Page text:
People at times can be so set in their ways, and can be used to the stability and predictable, regulated routine they have made for themselves, that they don’t realize they’re not truly happy with how their lives have turned out. That’s certainly the case with Princeton University admission officer Portia Nathan in the upcoming comedy ‘Admission,’ which is set to be released in Long Island theaters tomorrow night. The comedy, which was directed by Paul Weitz and is based on the 2009 novel of the same name by Jean Hanff Korelitz, humorously chronicles the serious subject of what happens when an established career woman’s views on working, parent-child relationships and romantic connections are instantly challenged by a chance meeting.
‘Admission’ follows Portia (Tina Fey), a gatekeeper who evaluates thousands of applicants and must help decide the select few high school students who will be accepted into the Ivy League college. Portia has lived her life by the book during her last 16 years on the job, and the past 10 years with her live-in boyfriend, Princeton professor Mark (Michael Sheen). When the Dean of Admissions, Clarence (Wallace Shawn), announces his impending retirement, the likeliest candidates to replace him are Portia and her office rival, Corinne (Gloria Reuben).
While on the road during her annual recruiting trip, Portia visits New Quest, an alternative high school run by her former college classmate, idealistic teacher John Pressman (Paul Rudd). John believes that one of his students, Jeremiah (Nat Wolff), a gifted yet unconventional learner, may be the son that Portia secretly gave up for adoption while she was in college. When Jeremiah applies to Princeton, Portia comes to re-evaluate her personal and professional existences, as she begins bending the rules for Jeremiah. In the process, she finds a surprising new romance begin to form and reconnects with her feminist mother, Susannah (Lily Tomlin).
Fey was well-cast as the anxious, and at times up-tight, Portia, as she emotionally portrays the character’s genuine desire and ability to launch teenagers into their adult lives. At the same time, the actress skillfully shows that Portia is still stuck in the past and is unable to move on with her own life. Portia believes she has the career and relationship she’s always wanted.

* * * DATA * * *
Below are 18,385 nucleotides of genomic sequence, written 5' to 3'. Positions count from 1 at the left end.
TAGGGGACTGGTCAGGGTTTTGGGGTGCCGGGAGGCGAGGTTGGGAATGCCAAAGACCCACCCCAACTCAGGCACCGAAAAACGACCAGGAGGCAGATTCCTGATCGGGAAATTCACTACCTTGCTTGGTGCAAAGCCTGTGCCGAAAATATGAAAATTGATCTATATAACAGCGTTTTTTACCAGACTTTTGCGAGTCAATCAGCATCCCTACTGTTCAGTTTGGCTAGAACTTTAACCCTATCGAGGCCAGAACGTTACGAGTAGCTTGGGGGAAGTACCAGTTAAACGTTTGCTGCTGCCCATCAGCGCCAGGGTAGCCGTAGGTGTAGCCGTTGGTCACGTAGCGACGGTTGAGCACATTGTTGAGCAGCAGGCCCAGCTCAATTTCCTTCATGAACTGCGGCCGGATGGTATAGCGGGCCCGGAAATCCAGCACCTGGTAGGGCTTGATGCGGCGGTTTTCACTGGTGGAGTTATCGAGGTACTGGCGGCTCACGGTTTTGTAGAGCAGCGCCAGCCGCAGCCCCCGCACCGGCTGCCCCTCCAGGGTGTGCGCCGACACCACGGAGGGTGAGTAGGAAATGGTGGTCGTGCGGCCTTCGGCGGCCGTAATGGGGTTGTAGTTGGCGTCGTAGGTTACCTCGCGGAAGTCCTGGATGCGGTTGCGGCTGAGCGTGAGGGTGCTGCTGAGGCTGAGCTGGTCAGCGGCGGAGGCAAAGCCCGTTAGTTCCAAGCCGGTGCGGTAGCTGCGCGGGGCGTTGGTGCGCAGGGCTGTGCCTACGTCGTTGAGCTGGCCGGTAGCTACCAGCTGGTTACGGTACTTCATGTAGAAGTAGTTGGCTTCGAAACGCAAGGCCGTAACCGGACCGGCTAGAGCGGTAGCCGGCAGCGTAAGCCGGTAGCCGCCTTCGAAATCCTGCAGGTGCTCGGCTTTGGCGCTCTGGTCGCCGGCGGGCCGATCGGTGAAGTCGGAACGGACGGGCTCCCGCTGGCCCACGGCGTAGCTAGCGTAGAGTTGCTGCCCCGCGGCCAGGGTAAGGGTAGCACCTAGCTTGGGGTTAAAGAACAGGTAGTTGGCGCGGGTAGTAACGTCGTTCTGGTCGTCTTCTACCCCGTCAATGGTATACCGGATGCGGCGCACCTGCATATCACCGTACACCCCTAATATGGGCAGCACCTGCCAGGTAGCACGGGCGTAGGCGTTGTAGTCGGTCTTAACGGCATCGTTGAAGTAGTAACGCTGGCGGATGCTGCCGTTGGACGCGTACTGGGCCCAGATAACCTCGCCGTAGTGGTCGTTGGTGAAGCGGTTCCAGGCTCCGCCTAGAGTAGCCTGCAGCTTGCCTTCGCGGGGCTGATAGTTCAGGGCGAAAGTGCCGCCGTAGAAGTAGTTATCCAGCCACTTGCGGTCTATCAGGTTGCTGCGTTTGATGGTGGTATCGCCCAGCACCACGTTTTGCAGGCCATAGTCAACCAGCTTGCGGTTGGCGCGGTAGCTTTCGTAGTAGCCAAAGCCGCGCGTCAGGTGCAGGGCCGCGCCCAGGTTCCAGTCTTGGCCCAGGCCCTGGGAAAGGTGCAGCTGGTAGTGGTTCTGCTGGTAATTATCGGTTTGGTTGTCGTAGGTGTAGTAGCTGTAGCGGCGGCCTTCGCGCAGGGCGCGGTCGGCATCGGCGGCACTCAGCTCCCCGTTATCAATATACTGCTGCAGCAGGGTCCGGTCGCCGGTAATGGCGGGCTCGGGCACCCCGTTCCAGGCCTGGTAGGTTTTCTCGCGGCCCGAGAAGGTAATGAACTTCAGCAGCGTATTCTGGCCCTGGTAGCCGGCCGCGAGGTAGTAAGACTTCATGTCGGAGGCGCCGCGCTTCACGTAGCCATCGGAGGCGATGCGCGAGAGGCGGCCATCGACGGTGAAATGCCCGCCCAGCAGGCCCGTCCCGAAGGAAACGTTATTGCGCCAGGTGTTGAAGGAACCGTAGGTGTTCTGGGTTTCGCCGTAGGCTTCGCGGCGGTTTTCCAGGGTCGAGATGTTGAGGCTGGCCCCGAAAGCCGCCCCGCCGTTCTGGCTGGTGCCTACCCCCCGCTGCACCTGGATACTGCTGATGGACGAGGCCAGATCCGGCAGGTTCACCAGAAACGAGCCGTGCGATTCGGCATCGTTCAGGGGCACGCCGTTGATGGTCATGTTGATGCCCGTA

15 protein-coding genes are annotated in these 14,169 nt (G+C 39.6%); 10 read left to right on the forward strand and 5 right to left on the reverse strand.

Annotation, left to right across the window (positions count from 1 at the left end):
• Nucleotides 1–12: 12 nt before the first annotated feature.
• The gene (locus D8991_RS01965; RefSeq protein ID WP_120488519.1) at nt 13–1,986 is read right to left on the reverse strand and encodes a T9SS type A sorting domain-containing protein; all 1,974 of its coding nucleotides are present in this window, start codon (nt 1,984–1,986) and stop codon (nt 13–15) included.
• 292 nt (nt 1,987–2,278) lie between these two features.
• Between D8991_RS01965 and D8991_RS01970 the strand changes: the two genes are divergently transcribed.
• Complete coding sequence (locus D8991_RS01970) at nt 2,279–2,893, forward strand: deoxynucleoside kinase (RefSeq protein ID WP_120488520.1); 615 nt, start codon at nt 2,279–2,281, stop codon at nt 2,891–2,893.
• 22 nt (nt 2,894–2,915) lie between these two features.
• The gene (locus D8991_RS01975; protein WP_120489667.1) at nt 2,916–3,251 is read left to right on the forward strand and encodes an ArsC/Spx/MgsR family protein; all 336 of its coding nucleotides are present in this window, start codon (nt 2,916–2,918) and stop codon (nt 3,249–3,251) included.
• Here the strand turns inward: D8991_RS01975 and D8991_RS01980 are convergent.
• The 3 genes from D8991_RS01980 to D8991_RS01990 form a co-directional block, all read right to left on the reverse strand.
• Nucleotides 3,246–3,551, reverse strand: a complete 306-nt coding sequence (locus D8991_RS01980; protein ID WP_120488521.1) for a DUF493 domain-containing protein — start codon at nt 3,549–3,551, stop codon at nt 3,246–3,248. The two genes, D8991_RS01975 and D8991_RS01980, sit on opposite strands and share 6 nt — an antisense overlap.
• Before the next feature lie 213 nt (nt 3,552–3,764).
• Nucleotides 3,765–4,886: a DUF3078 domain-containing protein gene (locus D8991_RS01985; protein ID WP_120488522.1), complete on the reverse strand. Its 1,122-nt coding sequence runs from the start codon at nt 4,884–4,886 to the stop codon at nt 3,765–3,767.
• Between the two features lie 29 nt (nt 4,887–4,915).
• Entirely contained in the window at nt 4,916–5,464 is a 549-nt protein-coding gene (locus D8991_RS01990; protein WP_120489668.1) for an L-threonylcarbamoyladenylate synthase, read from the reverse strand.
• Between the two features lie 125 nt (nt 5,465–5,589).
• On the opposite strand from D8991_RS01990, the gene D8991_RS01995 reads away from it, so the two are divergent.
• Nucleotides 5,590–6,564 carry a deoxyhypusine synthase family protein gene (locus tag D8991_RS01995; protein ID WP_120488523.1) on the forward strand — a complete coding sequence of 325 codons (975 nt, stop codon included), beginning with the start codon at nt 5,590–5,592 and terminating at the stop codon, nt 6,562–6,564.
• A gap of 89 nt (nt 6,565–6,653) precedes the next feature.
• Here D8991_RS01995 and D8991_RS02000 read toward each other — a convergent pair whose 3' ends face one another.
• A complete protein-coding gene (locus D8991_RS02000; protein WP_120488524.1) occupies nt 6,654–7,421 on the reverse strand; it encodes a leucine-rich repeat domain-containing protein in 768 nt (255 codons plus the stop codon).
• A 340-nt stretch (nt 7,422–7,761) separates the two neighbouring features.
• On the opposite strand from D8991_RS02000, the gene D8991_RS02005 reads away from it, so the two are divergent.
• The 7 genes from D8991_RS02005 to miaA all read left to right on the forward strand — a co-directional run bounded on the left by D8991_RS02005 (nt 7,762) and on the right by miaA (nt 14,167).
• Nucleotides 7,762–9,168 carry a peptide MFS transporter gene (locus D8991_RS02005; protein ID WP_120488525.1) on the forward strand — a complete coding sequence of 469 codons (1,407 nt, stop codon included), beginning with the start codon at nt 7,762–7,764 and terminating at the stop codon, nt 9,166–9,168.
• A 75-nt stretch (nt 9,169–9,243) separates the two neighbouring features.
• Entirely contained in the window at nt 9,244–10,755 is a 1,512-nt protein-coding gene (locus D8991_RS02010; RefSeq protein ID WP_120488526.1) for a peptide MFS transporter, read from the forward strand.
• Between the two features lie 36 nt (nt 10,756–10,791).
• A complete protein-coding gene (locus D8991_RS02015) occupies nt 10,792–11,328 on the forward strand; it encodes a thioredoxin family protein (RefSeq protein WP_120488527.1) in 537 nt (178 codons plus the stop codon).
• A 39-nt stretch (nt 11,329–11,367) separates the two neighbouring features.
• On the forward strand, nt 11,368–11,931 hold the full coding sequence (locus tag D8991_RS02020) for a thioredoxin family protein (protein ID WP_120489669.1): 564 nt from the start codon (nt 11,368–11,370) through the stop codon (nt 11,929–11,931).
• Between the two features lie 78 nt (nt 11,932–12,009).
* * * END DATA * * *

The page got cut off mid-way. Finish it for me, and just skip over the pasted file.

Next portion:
But once Mark expresses his disdain for the predictable lifestyle he and Portia have fallen into, Fey seemingly begins to mature the admissions officer, with a comedic and heartfelt new outlook and maternal desire. Not only does she begin to understand the natural parental desire to want to help Jeremiah develop as a student and an adult, Fey convincingly begins to rebuild Portia’s trust and understanding with Susannah.
Production designer Sarah Knowles helped highlight Portia’s natural growing maturity by utilizing practical settings throughout New York State. While ‘Admission’ is set in New Jersey and New Hampshire, Knowles skillfully used versatile locations to recreate the locations of rural New Hampshire, where Portia confronts her mother and builds relationships with Jeremiah and John, and the suburban campus of Princeton in New Jersey, the beacon of the admission counselor’s emotional downfall.
Knowles skillfully used an equine training center on Long Island to create the New Quest campus; besides using the center’s courtyard and farmyard, Knowles also fashioned rustic classrooms to emphasis the high school’s mission of offering a scholarly and philosophical education. She also expertly utilized a privately owned estate on Long Island, as well as an old farmhouse in Piermont in upstate New York, to emphasize the differences in Portia and John’s upbringings. While the estate showcases John’s family’s wealth and his long determination to break away from his upbringing, the farmhouse, which stands in for Susannah’s home, mirrors her commitment to women’s empowerment. The house features many of her projects that reflect her determination to survive on her own, from bicycle equipment to guns and hunting gear.
Stephen Trask, who composed the score for the comedy, perfectly fitted the music to reflect the characters’ ever changing emotions. From the dramatic melodies that played during the more intense scenes, such as when Portia becomes upset with her mother and John and says she doesn’t want to see them again, to the carefree songs featured throughout the more lighthearted sequences, such as when Jeremiah is attending a party at Princeton during his application process, the music reflects the true emotional nature in each sequence. Trask’s diverse score truly emphasized the natural and ever-changing emotions screenwriter Karen Croner aimed to elicit from each character.
Weitz created a comedic, but also empowering and emotional, story that not only chronicles the struggles teenagers experience as they decide what to do with their lives, but also the self-questioning of adults when they’re faced with unpredictable hurdles. Fey was well cast as the seemingly self-composed Portia, whose life choices are questioned after experiencing troubles in her outwardly positive long romantic relationship and career. Supported by diverse locations created by Knowles, which stunningly highlight the different lifestyles Portia has from John and Susannah, and the creative score produced by Trask, ‘Admission’ is a relatable and comedic look at how people react to change in their lives.